The Light Stuff:

GTI’s Illuminating thoughts on ISO 3664.:2009 and color viewing environments

Sean O’Leary

As printing technology gallops like a runaway stagecoach along the digital trajectory, one critical production facet persists as decidedly analog and human: the dream of universal color viewing environments. Especially for higher value creative projects, the standardization of color evaluation supply chains is essential across the creative/production continuum. Designers, brand owners, agencies, photographers, pre-press and printers all need to eyeball images, soft proofs and prints in consistent viewing environment. This statement is all the more applicable when the workflow incorporates digital elements such as flat screens, cameras and software platforms that impose divergent color spaces along the way.

For the past decade, the international color viewing standard for graphics and photography has been ISO 3664:.2009 an upgrade of the benchmark previously revised in 2000. In 2009, the tolerances were tightened again for D50 daylight viewing conditions, with the objective of improving quality control and ultimately minimizing miscommunication during color consultations. Tolerances for color quality were reduced by 75%, the light intensity target was changed and the neutral gray surround was "harmonized" (see below). The updated standard specifies CIE Illuminant (light source) chromaticity coordinates for D50 temperature, spectral power distribution and color rendering index.

A key improvement in the 2009 specs was a more accurate simulation of D50 in the ultraviolet range, basically increasing the quantity of UV spectrum in the lamp and reducing allowable metamerism. Natural daylight includes a UV component which activates optical brightening agents (OBA) in printing papers, which can influence color rendering. The objective was to visually highlight the effect of OBAs so they can be color managed.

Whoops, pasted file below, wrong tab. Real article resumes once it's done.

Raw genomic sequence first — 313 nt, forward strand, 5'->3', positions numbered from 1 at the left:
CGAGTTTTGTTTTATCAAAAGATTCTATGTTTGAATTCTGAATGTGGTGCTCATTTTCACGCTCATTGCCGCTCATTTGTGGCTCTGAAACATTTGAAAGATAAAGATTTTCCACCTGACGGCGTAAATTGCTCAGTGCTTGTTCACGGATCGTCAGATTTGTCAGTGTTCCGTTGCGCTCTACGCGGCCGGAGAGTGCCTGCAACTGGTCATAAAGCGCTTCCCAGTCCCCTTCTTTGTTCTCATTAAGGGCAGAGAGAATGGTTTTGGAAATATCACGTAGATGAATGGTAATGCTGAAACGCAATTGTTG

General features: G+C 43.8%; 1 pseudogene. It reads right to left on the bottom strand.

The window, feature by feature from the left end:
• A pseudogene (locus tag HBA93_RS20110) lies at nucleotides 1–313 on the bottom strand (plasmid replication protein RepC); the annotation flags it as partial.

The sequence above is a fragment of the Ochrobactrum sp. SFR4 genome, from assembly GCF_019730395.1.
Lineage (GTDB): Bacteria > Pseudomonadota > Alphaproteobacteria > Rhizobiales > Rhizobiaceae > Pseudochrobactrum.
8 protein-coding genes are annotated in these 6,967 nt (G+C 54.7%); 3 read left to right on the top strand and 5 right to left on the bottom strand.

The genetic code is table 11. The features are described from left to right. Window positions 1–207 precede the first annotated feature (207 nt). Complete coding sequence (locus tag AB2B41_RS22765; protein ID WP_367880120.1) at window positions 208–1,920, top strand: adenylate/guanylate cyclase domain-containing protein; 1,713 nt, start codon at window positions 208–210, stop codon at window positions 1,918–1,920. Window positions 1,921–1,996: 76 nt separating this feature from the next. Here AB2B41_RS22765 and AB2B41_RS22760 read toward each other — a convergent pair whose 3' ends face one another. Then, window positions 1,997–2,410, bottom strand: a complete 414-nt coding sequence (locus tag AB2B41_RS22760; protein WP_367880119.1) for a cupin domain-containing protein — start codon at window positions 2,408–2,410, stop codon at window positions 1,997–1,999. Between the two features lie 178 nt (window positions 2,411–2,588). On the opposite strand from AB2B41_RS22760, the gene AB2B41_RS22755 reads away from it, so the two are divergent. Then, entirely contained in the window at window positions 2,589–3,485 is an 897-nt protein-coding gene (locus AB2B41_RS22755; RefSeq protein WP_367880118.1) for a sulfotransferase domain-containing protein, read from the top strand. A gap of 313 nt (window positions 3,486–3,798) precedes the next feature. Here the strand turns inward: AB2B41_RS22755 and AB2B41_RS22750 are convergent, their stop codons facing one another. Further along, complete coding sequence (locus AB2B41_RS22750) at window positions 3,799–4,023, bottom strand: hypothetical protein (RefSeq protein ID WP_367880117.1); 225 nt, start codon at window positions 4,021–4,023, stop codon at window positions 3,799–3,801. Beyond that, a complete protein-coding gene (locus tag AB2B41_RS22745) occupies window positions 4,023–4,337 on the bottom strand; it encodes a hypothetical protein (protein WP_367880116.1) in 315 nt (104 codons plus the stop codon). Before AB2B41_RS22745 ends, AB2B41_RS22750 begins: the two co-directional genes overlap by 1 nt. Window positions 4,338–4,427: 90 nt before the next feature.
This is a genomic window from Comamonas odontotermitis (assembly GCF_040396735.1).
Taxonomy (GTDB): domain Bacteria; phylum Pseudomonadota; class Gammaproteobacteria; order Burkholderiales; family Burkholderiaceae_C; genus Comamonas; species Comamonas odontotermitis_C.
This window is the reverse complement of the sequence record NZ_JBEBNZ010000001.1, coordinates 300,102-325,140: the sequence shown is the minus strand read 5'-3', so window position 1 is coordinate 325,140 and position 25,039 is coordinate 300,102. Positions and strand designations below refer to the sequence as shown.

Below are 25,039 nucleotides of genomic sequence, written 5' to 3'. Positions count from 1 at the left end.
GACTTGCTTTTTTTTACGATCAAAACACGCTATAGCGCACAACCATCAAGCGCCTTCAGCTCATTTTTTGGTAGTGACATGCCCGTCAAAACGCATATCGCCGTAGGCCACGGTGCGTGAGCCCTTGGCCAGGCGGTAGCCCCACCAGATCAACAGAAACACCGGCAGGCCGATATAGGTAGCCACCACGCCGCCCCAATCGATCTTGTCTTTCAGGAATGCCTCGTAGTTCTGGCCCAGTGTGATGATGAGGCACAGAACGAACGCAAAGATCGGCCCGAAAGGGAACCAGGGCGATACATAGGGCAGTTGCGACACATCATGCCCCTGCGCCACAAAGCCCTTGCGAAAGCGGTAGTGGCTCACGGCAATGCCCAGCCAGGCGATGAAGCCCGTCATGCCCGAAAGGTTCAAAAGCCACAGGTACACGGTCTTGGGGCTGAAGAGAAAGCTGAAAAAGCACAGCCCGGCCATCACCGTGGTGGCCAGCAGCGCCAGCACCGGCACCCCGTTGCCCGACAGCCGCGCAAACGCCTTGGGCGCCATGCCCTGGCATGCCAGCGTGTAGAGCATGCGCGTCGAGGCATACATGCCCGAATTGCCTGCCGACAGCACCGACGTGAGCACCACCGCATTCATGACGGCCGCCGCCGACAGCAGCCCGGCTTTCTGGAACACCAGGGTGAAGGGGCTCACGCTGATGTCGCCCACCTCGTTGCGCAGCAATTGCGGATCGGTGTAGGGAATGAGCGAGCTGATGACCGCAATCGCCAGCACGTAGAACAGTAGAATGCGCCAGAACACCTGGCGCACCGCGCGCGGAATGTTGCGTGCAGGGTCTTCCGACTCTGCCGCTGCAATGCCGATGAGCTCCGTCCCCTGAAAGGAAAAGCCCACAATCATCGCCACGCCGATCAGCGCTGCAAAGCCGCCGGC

Ten years later, ISO 3664 continues to provide guidelines that allow lighting engineers and manufacturers to design, test, and certify systems. But how do printers and graphics shops go about making sure they are sourcing a compliant viewing booth?

You Can’t Beat The System

According to Robert McCurdy, President of GTI Graphic Technology Inc., evaluation of a color viewing scenario begins with the light source. Based in Newburgh, NY, GTI is a major manufacturer of tight tolerance viewing booths for the graphics, photographic, and industrial color industries, with facilities in the UK and Germany. McCurdy points out that designers of professional viewing stations engineer color consistency by taking a systemic approach.

While it is not surprising that McCurdy recommends GTI’s D50 proprietary lamps, it is hard to argue with his reasoning.

“For generic 5000K lamps, the manufacturers’ objective is long production runs with the lowest possible cost. Unfortunately, that is not going to result in color rendering attributes appropriate for color viewing applications. For one thing, they may not emit enough ultraviolet energy to accurately simulate natural daylight. Users should make sure that lamps have a high CRI value (90 or better per the ISO standard) and an ISO 23603 CIE S 012/E, previously known as CIE Publication 51, rating of at least B/C.” When used in a GTI viewing booth, GTI’s D50 lamps provide a CRI approaching 95.